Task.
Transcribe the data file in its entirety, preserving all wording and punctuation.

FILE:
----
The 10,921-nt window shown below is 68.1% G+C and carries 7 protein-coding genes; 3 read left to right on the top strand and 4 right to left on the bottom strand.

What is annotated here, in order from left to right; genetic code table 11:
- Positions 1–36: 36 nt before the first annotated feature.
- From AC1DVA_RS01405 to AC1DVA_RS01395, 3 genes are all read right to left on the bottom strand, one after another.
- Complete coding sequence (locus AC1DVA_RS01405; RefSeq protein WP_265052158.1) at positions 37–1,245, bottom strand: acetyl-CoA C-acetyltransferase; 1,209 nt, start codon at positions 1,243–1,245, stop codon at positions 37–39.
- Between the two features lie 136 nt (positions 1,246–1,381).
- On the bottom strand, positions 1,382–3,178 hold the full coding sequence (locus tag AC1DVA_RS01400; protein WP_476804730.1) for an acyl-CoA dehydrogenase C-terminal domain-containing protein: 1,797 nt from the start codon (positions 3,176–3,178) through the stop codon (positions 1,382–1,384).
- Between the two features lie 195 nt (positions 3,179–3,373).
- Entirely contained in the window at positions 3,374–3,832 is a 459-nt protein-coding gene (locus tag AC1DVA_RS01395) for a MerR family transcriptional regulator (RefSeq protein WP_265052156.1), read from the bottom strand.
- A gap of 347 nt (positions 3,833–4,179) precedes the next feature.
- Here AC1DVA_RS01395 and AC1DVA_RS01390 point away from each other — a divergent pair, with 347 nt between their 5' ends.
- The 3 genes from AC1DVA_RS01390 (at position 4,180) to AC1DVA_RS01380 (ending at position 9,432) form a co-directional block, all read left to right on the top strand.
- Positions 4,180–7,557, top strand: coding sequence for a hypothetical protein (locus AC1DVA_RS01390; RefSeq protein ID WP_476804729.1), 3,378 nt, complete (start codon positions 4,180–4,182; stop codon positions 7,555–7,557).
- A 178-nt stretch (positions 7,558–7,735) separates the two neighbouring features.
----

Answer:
The 10,921-nt window shown below is 68.1% G+C and carries 7 protein-coding genes; 3 read left to right on the top strand and 4 right to left on the bottom strand.

What is annotated here, in order from left to right; genetic code table 11:
- Positions 1–36: 36 nt before the first annotated feature.
- From AC1DVA_RS01405 to AC1DVA_RS01395, 3 genes are all read right to left on the bottom strand, one after another.
- Complete coding sequence (locus AC1DVA_RS01405; RefSeq protein WP_265052158.1) at positions 37–1,245, bottom strand: acetyl-CoA C-acetyltransferase; 1,209 nt, start codon at positions 1,243–1,245, stop codon at positions 37–39.
- Between the two features lie 136 nt (positions 1,246–1,381).
- On the bottom strand, positions 1,382–3,178 hold the full coding sequence (locus tag AC1DVA_RS01400; protein WP_476804730.1) for an acyl-CoA dehydrogenase C-terminal domain-containing protein: 1,797 nt from the start codon (positions 3,176–3,178) through the stop codon (positions 1,382–1,384).
- Between the two features lie 195 nt (positions 3,179–3,373).
- Entirely contained in the window at positions 3,374–3,832 is a 459-nt protein-coding gene (locus tag AC1DVA_RS01395) for a MerR family transcriptional regulator (RefSeq protein WP_265052156.1), read from the bottom strand.
- A gap of 347 nt (positions 3,833–4,179) precedes the next feature.
- Here AC1DVA_RS01395 and AC1DVA_RS01390 point away from each other — a divergent pair, with 347 nt between their 5' ends.
- The 3 genes from AC1DVA_RS01390 (at position 4,180) to AC1DVA_RS01380 (ending at position 9,432) form a co-directional block, all read left to right on the top strand.
- Positions 4,180–7,557, top strand: coding sequence for a hypothetical protein (locus AC1DVA_RS01390; RefSeq protein ID WP_476804729.1), 3,378 nt, complete (start codon positions 4,180–4,182; stop codon positions 7,555–7,557).
- A 178-nt stretch (positions 7,558–7,735) separates the two neighbouring features.